Then finally, this all caught up with me, as it inevitably had to. I started experiencing physical symptoms of anxiety that seemed to completely bypass my conscious brain, which would try and logic its way out of the problem, or to control it with breathing exercises. I had gone too far, and my body was fighting back. My subconscious even gifted me an image, of me slamming the passenger side of my vehicle into a tree, so that I might be able to go to the hospital and sleep with no interruptions. That was the point where I realised I had really, royally screwed up, and reached out for help.
When you hear about people getting to that point and reaching out for help, you might imagine, as I usually do, that that’s the point where things start to turn around, and problems start to get solved. But it’s a much harder, longer journey than that sentence. It might surprise you to learn that this breakthrough was occuring in March last year, months before I launched my KickStarter campaign for Her Jentle Hi-ness. Why, why, why would I do that, if I had acknowledged that I was breaking down? Honestly, I wish I could go back in time and shake some sense into myself. But I believed that I could finish the game, that it was mostly finished away, and that I had to have some form of creative outlet, didn’t I?
I’ll speed the timeline up a little bit here. I got some therapy, and slowly things started to penetrate my stubborn head. Lockdown hit in August, therapy continued online, and my ability to do anything productive, be it my day job or my game production, froze right up. I would sit in front of my screen with my shoulders and back aching, and not be able to lift a finger. I started to break things down into tiny, tiny goals, and treat every one like a big achievement – after all, anything was better than nothing. I also started to cut corners aggressively. The biggest one was marketing myself and my games. I dropped off in my online presence, and stopped running ads on social media. They weren’t making a difference anyway. Nothing was penetrating the saturation of the market, and I didn’t have the energy to go all in, so I gave up, and focussed on what I could do, instead of worrying about what I couldn’t.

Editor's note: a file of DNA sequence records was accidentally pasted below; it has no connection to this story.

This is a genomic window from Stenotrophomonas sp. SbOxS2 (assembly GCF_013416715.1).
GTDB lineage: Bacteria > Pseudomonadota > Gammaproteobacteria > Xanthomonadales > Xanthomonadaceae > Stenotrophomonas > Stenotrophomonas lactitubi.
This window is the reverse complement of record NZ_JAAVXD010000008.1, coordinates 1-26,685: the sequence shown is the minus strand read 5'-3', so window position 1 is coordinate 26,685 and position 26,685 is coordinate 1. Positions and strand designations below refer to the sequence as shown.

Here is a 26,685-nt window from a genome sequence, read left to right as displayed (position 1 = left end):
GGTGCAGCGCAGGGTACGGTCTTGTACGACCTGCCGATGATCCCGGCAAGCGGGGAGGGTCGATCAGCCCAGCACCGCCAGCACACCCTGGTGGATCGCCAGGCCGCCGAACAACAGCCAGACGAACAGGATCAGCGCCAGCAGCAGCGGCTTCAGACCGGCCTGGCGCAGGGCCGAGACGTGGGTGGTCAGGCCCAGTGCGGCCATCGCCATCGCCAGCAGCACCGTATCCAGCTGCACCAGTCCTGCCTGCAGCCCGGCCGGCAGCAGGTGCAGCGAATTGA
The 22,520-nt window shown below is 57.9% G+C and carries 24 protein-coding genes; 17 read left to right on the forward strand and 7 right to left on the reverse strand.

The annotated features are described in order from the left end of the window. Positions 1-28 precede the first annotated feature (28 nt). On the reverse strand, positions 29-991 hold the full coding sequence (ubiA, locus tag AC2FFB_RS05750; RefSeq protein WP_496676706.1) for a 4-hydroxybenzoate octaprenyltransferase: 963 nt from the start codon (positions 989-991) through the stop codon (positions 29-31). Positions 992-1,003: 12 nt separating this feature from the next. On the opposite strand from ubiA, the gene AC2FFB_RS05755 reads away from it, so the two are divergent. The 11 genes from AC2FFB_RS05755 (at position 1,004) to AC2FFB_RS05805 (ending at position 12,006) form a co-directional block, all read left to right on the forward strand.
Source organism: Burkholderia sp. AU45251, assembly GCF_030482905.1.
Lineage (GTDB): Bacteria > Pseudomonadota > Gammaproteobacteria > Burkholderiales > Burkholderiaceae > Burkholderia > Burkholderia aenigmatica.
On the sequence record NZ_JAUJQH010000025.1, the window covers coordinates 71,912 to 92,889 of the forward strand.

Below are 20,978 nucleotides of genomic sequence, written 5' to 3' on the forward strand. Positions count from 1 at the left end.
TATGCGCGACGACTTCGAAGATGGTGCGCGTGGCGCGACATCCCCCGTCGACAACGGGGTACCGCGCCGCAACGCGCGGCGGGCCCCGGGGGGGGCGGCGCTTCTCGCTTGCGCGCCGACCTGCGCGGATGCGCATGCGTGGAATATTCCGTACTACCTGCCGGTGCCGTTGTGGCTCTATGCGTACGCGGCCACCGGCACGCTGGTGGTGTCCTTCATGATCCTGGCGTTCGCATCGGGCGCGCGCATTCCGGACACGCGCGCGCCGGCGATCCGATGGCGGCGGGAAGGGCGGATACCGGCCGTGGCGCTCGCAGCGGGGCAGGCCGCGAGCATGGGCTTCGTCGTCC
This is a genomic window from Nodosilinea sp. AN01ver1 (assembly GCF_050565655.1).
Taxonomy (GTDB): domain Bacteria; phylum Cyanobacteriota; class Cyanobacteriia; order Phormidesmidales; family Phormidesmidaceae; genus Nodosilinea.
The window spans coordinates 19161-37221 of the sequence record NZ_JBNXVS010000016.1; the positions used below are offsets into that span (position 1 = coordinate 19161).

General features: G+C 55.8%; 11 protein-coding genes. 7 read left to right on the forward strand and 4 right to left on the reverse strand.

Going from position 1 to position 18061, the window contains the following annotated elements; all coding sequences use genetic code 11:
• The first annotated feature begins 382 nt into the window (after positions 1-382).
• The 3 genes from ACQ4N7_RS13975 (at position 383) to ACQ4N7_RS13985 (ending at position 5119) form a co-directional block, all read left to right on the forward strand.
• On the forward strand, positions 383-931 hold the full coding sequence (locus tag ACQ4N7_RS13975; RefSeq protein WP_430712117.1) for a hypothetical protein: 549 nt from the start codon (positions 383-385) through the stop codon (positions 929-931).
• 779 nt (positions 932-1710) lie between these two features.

Slowly, things started to get better. The game took shape and the to do list started to shrink. But the real revelations were still awaiting me. It might seem odd to you (or frankly, bloody typical of me) that I added more work to my plate, but I joined NaNoWriMo in November with a novel idea that has been haunting me in various forms for fifteen years. Why on earth would I do this? Well, surprisingly, I would write for hours every day and feel – almost unbelieveably – nothing but joy. This continued until I had a 125,000 word manuscript in my hands by Christmas, and I started to think about how I could continue this feeling.
There were two weeks I had to take off at the end of 2021/start of 2022 because my child’s daycare was on break, and I decided that those would be days where I did nothing for game dev or even novel writing, even though I enjoyed it so much. I realised two things then. First, I didn’t miss game dev at all. In fact, I was so, so grateful to myself for giving permission to not look at it for two weeks. Second, I really, really missed novel writing. I couldn’t wait to get back and start on the draft of the sequel.
Since then, there has still be some struggle, because I pretty much never go back on my word, so I was going to get Her Jentle Hi-ness out no matter what. And thankfully, towards the end, I stopped hating the process as much as I had come to. I was finally able, in the end, to say that I had done a good enough job. I haven’t done anything but a few social media posts to market the game, and while some of you marketing gurus out there in the world will be shaking your head at me, mouths agape, calling me a fool, I know. I know, that with just a little effort and some dollar spend, I could be marketing this game. But I just don’t care to do it. I’m still raw, burnt out.